Critical Review of SME Regulation Optimization in Serbia: A Reflection on Harmonization with the EU Acquis

Critical Review of SME Regulation Optimization in Serbia: A Reflection on Harmonization with the EU Acquis

Olgica Milošević (Faculty of Applied Management, Economics and Finance in Belgrade, Serbia)
DOI: 10.4018/978-1-7998-1760-4.ch084
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The European Union (EU) and the Republic of Serbia have recognized the importance of SMEs and are developing accordingly the institutional framework of this sector. In the process of EU accession, Serbia has to fulfil political, economic and legal requirements by implementing systemic reforms of its legal system in order to align it with the EU acquis. Some of these requirements have a direct or indirect impact on SME regulations, to which our chapter has been dedicated within a series of our papers on developing the SME regulatory framework. This paper will try to present the importance of innovating legal development of these companies. Furthermore, modern concepts will be introduced together with very important tools of legal forms of SME organization. The intention is to clearly define specific legal goals of SMEs, expressed through targeted legal forms. The modern regulatory framework relating to SMEs should combine the existing solid theoretical base and innovative models from the practice.
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The purpose of this chapter is to comparably examine the institutional framework and process that optimizes company law through the adoption of more uniform regulatory models and laws compatible with a policy agreed at a multilateral level of the European Union (EU). The constituent premise is that development of small and medium enterprises (SMEs) can benefit from this process. Given that 99% of all forms of businesses in the EU are SMEs, which provide 67% of jobs and another 85% in newly created businesses, the EU therefore strongly encourages entrepreneurship and SME development (European Commission, 2016a).

Many studies highlight the value of examining legal, regulatory and administrative environment deemed favorable for SMEs. For example OECD (2004) study, featured, inter alia, the following:

  • Property rights are clearly recognized;

  • Contracts are easily enforced;

  • A simple, transparent and low-compliance-cost tax system is operational and it is perceived as fair;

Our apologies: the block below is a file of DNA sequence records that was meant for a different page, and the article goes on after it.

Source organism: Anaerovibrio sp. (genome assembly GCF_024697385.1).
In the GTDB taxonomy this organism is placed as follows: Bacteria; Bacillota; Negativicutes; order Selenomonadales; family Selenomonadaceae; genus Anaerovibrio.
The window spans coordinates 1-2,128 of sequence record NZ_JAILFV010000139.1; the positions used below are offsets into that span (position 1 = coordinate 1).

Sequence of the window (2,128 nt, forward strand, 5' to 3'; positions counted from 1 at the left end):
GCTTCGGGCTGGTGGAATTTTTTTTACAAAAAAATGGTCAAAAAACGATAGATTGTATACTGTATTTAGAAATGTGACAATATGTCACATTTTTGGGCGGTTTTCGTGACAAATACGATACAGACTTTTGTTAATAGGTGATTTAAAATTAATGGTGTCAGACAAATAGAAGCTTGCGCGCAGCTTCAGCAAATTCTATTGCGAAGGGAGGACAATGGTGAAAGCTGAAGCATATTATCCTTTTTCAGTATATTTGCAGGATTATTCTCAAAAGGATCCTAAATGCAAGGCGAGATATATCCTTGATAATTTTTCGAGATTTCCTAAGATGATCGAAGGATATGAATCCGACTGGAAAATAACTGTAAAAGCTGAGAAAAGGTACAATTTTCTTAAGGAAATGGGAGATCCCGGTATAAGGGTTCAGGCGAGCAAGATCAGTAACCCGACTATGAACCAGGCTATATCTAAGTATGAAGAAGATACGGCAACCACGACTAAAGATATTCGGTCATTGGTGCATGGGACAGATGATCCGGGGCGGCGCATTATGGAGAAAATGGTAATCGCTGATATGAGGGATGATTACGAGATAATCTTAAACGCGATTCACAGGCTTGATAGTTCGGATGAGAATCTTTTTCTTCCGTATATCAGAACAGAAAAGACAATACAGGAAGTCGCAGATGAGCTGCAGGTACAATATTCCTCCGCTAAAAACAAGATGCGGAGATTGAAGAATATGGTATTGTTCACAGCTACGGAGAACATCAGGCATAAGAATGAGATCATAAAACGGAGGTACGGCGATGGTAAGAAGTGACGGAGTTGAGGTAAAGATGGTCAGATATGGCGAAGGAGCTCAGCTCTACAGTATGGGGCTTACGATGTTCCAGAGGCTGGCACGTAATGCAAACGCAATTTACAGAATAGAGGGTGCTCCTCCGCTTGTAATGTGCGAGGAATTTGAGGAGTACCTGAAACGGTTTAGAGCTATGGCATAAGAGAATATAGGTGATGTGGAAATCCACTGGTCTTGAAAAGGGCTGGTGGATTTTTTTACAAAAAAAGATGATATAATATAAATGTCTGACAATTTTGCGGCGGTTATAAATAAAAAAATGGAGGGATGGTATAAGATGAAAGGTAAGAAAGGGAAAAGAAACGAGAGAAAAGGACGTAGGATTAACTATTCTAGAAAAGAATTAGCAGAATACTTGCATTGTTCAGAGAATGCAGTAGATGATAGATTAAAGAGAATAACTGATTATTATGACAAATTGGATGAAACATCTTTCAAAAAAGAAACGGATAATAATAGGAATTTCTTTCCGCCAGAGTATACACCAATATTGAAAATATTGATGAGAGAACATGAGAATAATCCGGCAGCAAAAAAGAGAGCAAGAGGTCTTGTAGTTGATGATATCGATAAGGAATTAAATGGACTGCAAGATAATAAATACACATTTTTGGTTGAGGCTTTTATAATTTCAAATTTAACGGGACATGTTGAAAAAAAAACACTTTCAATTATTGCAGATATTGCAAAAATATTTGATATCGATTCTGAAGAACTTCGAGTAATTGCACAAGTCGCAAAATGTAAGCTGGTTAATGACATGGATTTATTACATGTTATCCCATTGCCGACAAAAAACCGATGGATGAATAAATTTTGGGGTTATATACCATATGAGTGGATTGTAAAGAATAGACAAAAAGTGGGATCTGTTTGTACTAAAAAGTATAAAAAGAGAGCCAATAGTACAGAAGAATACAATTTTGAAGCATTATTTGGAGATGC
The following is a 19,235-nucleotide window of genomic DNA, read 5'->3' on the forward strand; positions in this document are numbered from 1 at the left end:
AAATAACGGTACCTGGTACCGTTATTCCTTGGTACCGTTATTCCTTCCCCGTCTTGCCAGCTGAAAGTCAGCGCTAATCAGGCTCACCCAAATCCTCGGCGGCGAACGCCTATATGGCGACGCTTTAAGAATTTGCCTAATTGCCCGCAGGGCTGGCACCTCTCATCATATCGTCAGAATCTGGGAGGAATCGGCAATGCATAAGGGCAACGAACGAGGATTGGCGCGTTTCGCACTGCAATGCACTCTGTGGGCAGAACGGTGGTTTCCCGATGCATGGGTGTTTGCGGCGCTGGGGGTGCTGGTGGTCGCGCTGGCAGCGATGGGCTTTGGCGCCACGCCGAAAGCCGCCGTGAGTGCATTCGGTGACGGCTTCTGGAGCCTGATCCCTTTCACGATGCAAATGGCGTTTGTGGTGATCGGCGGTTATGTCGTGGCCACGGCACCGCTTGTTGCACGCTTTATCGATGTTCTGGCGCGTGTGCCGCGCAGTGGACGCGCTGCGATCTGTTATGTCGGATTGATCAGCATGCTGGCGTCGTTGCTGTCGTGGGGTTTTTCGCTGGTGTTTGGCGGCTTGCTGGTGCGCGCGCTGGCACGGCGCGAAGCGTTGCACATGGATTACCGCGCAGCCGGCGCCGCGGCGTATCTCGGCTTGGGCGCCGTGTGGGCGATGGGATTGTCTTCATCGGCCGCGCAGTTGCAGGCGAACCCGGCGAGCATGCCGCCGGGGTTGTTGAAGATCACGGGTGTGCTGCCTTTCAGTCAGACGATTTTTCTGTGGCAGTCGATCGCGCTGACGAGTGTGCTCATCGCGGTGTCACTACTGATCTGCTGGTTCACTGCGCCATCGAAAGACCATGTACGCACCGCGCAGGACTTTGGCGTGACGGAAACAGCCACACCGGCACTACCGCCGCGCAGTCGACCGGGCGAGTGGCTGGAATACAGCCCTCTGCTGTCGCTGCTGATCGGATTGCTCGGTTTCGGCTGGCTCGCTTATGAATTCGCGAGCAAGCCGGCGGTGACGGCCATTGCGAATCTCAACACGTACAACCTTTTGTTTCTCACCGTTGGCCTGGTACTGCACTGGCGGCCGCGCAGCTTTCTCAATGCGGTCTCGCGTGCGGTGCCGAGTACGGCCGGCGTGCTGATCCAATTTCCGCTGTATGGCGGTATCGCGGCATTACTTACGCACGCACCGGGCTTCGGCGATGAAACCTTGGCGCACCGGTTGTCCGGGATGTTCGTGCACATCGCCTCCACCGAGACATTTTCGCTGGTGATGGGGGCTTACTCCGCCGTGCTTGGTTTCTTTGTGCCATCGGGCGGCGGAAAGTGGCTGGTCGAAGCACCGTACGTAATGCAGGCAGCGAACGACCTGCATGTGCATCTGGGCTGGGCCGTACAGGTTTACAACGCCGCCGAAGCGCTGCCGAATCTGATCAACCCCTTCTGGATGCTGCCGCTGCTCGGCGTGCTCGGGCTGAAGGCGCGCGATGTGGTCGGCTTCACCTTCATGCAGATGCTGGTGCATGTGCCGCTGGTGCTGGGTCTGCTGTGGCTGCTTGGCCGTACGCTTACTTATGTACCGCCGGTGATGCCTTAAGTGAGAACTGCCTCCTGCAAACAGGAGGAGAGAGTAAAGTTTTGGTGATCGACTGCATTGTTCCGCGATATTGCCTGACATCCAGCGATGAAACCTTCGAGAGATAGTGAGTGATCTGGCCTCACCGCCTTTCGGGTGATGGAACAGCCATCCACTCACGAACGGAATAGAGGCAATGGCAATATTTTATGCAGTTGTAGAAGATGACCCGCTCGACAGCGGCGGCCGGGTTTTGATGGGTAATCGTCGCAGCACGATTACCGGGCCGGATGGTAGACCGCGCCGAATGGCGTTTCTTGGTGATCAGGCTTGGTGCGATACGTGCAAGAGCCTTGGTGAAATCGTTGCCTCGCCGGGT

• Businesses are able to register with authorities through a simple and inexpensive system, preferably by remote access through the Internet;

  • Business licensing requirements are minimized, and when they are enforced, the objective is to safeguard health and safety of consumers and labor rather than only being a source of revenue for local and/or central government;

  • Labor regulations are balanced and flexible, protecting the rights of labor and the firm equally;

  • SMEs, whether they are exporting or importing, interact with a streamlined customs administration that is efficient, simple and transparent;

  • Financial sector regulations (banking, insurance, leasing) recognize SME constraints and provide legal and regulatory instruments that enable commonly available SME assets to be used as collateral;

  • Public administrators at local levels appreciate entrepreneurs as contributors to economic growth, treat them fairly and are committed to limiting corruption to a minimum;

  • Legislation and regulation is gender insensitive, rule of law and rules of the game apply equally to men and women;

  • SMEs can easily set up and join membership organizations;

  • Bankruptcy legislation does not impose unduly high penalties on the entrepreneur or the SME.

Clearly, in the field of the administrative burdens such as registration costs, efficiency of commercial courts and required permits it is recommendable to reduce the paperwork and cost involved in setting up SMEs.

Following a brief presentation of the EU approach to SME development and Serbia’s progress (European Commission, 2016c), in this field the main context of this chapter is to examine the impact of some unique important principles of company law on SME growth and development. Part of the author’s approach is also to critically analyze the most significant facilitating and restrictive factors as challenges or concerns for SMEs in both EU and Serbia. Consequently, the chapter will examine rewards and challenges associated with SME regulatory optimization and harmonization. To enhance this chapter, the author uses the comparative scientific method coupled with logical-axiological research and normative theory of law.

Following the above described content, the chapter discussion will present future research directions and is followed with a conclusion.


Background On The Eu Sme Approach And Review Of Progress In Serbia

A typical internationally recognized SME country mapping consists of three sub-dimensions, analyzing these main aspects (OECD, 2012, pp.98-105) portrayed in Table 1.

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